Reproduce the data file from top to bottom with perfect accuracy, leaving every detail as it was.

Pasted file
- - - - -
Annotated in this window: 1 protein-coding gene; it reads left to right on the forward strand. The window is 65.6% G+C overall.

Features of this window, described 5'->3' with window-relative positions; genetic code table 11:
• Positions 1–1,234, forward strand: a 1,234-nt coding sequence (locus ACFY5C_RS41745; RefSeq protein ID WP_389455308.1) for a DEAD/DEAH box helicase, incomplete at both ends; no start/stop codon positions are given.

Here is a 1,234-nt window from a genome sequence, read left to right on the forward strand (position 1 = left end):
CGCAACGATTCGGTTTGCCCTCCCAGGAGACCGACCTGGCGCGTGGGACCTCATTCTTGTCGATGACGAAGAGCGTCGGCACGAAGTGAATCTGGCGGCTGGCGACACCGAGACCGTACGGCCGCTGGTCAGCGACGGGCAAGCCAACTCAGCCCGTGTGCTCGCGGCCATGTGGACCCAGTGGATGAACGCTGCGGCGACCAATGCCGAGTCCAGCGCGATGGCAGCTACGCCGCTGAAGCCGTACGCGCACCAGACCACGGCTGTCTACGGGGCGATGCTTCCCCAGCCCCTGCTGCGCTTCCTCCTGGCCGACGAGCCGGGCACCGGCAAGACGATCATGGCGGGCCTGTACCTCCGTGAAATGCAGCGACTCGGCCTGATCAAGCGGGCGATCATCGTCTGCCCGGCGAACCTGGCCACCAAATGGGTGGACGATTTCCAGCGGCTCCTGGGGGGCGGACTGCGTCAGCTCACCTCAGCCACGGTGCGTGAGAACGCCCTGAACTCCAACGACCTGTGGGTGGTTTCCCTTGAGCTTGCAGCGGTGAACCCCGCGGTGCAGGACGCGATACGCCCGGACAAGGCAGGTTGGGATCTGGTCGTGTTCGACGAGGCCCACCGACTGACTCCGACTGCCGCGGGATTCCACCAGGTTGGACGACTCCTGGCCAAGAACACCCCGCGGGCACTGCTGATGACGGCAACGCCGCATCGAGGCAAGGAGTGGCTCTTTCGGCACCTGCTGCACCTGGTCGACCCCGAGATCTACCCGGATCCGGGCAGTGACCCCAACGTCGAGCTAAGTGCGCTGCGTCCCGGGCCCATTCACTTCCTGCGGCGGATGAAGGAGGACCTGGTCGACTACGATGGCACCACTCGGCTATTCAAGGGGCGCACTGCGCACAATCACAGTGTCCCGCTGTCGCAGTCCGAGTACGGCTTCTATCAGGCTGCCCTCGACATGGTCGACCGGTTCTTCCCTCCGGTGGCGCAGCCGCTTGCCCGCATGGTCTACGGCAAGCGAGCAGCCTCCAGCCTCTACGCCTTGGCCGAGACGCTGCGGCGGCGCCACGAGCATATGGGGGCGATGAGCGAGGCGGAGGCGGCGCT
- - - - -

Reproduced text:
Annotated in this window: 1 protein-coding gene; it reads left to right on the forward strand. The window is 65.6% G+C overall.

Features of this window, described 5'->3' with window-relative positions; genetic code table 11:
• Positions 1–1,234, forward strand: a 1,234-nt coding sequence (locus ACFY5C_RS41745; RefSeq protein ID WP_389455308.1) for a DEAD/DEAH box helicase, incomplete at both ends; no start/stop codon positions are given.

Here is a 1,234-nt window from a genome sequence, read left to right on the forward strand (position 1 = left end):
CGCAACGATTCGGTTTGCCCTCCCAGGAGACCGACCTGGCGCGTGGGACCTCATTCTTGTCGATGACGAAGAGCGTCGGCACGAAGTGAATCTGGCGGCTGGCGACACCGAGACCGTACGGCCGCTGGTCAGCGACGGGCAAGCCAACTCAGCCCGTGTGCTCGCGGCCATGTGGACCCAGTGGATGAACGCTGCGGCGACCAATGCCGAGTCCAGCGCGATGGCAGCTACGCCGCTGAAGCCGTACGCGCACCAGACCACGGCTGTCTACGGGGCGATGCTTCCCCAGCCCCTGCTGCGCTTCCTCCTGGCCGACGAGCCGGGCACCGGCAAGACGATCATGGCGGGCCTGTACCTCCGTGAAATGCAGCGACTCGGCCTGATCAAGCGGGCGATCATCGTCTGCCCGGCGAACCTGGCCACCAAATGGGTGGACGATTTCCAGCGGCTCCTGGGGGGCGGACTGCGTCAGCTCACCTCAGCCACGGTGCGTGAGAACGCCCTGAACTCCAACGACCTGTGGGTGGTTTCCCTTGAGCTTGCAGCGGTGAACCCCGCGGTGCAGGACGCGATACGCCCGGACAAGGCAGGTTGGGATCTGGTCGTGTTCGACGAGGCCCACCGACTGACTCCGACTGCCGCGGGATTCCACCAGGTTGGACGACTCCTGGCCAAGAACACCCCGCGGGCACTGCTGATGACGGCAACGCCGCATCGAGGCAAGGAGTGGCTCTTTCGGCACCTGCTGCACCTGGTCGACCCCGAGATCTACCCGGATCCGGGCAGTGACCCCAACGTCGAGCTAAGTGCGCTGCGTCCCGGGCCCATTCACTTCCTGCGGCGGATGAAGGAGGACCTGGTCGACTACGATGGCACCACTCGGCTATTCAAGGGGCGCACTGCGCACAATCACAGTGTCCCGCTGTCGCAGTCCGAGTACGGCTTCTATCAGGCTGCCCTCGACATGGTCGACCGGTTCTTCCCTCCGGTGGCGCAGCCGCTTGCCCGCATGGTCTACGGCAAGCGAGCAGCCTCCAGCCTCTACGCCTTGGCCGAGACGCTGCGGCGGCGCCACGAGCATATGGGGGCGATGAGCGAGGCGGAGGCGGCGCT